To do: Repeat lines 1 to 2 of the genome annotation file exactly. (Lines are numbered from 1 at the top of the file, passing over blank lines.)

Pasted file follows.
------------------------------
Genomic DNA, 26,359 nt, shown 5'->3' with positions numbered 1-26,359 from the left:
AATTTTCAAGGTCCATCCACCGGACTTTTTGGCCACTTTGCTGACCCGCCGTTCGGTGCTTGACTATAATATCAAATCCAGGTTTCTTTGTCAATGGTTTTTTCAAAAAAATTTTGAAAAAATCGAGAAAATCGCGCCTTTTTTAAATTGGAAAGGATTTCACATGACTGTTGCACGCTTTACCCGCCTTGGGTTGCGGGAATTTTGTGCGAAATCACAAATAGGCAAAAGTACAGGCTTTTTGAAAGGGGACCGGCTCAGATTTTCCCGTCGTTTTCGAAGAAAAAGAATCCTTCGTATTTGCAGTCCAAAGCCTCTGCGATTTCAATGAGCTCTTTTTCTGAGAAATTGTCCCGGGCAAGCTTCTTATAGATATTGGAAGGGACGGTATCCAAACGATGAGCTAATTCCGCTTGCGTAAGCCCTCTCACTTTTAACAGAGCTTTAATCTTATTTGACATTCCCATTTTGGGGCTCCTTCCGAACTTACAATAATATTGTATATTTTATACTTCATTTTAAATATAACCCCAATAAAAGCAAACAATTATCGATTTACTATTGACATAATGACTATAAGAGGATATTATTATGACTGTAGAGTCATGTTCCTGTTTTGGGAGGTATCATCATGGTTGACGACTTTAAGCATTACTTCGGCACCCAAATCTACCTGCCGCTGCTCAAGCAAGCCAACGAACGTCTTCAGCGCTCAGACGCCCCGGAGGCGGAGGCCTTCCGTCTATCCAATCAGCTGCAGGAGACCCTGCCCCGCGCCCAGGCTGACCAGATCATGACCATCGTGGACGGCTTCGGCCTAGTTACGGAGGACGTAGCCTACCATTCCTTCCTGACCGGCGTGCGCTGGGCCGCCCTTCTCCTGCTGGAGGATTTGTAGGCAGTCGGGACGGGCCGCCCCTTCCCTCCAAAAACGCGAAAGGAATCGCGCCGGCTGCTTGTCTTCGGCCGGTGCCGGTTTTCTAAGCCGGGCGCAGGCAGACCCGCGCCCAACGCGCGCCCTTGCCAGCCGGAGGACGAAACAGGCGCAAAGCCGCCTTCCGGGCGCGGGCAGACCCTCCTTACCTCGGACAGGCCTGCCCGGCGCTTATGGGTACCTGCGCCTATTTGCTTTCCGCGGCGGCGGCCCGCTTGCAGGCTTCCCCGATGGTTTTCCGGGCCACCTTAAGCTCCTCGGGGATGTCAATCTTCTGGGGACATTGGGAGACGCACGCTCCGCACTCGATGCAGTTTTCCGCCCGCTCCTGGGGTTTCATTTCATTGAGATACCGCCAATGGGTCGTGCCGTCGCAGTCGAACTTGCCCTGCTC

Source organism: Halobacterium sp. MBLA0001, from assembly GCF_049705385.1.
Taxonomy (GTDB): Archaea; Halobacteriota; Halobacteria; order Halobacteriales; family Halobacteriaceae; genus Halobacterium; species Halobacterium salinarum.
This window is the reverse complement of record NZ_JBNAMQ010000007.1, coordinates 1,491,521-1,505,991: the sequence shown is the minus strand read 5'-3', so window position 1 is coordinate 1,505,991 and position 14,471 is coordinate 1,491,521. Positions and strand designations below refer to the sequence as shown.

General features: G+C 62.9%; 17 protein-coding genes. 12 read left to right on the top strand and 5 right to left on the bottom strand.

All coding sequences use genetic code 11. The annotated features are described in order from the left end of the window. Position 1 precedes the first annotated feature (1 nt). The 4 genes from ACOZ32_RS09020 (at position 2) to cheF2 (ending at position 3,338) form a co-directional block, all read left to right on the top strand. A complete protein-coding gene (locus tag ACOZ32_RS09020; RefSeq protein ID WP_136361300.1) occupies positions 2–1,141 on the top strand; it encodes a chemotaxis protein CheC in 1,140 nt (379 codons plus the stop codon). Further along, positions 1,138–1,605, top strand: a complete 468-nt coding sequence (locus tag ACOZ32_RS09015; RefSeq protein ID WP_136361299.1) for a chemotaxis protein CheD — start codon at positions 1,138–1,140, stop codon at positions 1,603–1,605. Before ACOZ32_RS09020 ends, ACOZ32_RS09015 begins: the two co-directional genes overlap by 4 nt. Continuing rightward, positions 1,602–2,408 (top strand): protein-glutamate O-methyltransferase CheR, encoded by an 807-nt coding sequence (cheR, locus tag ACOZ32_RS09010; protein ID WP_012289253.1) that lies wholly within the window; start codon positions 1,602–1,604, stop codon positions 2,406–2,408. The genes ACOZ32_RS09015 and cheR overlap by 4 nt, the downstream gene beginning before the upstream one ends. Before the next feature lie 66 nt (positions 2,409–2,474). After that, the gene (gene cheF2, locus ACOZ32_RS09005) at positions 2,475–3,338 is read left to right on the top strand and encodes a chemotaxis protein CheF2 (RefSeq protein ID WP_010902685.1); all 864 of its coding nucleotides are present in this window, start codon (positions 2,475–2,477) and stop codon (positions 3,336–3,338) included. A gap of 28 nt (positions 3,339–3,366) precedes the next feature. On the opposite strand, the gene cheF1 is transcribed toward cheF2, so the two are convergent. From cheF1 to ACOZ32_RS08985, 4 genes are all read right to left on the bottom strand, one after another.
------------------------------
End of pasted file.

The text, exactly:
Genomic DNA, 26,359 nt, shown 5'->3' with positions numbered 1-26,359 from the left:
AATTTTCAAGGTCCATCCACCGGACTTTTTGGCCACTTTGCTGACCCGCCGTTCGGTGCTTGACTATAATATCAAATCCAGGTTTCTTTGTCAATGGTTTTTTCAAAAAAATTTTGAAAAAATCGAGAAAATCGCGCCTTTTTTAAATTGGAAAGGATTTCACATGACTGTTGCACGCTTTACCCGCCTTGGGTTGCGGGAATTTTGTGCGAAATCACAAATAGGCAAAAGTACAGGCTTTTTGAAAGGGGACCGGCTCAGATTTTCCCGTCGTTTTCGAAGAAAAAGAATCCTTCGTATTTGCAGTCCAAAGCCTCTGCGATTTCAATGAGCTCTTTTTCTGAGAAATTGTCCCGGGCAAGCTTCTTATAGATATTGGAAGGGACGGTATCCAAACGATGAGCTAATTCCGCTTGCGTAAGCCCTCTCACTTTTAACAGAGCTTTAATCTTATTTGACATTCCCATTTTGGGGCTCCTTCCGAACTTACAATAATATTGTATATTTTATACTTCATTTTAAATATAACCCCAATAAAAGCAAACAATTATCGATTTACTATTGACATAATGACTATAAGAGGATATTATTATGACTGTAGAGTCATGTTCCTGTTTTGGGAGGTATCATCATGGTTGACGACTTTAAGCATTACTTCGGCACCCAAATCTACCTGCCGCTGCTCAAGCAAGCCAACGAACGTCTTCAGCGCTCAGACGCCCCGGAGGCGGAGGCCTTCCGTCTATCCAATCAGCTGCAGGAGACCCTGCCCCGCGCCCAGGCTGACCAGATCATGACCATCGTGGACGGCTTCGGCCTAGTTACGGAGGACGTAGCCTACCATTCCTTCCTGACCGGCGTGCGCTGGGCCGCCCTTCTCCTGCTGGAGGATTTGTAGGCAGTCGGGACGGGCCGCCCCTTCCCTCCAAAAACGCGAAAGGAATCGCGCCGGCTGCTTGTCTTCGGCCGGTGCCGGTTTTCTAAGCCGGGCGCAGGCAGACCCGCGCCCAACGCGCGCCCTTGCCAGCCGGAGGACGAAACAGGCGCAAAGCCGCCTTCCGGGCGCGGGCAGACCCTCCTTACCTCGGACAGGCCTGCCCGGCGCTTATGGGTACCTGCGCCTATTTGCTTTCCGCGGCGGCGGCCCGCTTGCAGGCTTCCCCGATGGTTTTCCGGGCCACCTTAAGCTCCTCGGGGATGTCAATCTTCTGGGGACATTGGGAGACGCACGCTCCGCACTCGATGCAGTTTTCCGCCCGCTCCTGGGGTTTCATTTCATTGAGATACCGCCAATGGGTCGTGCCGTCGCAGTCGAACTTGCCCTGCTC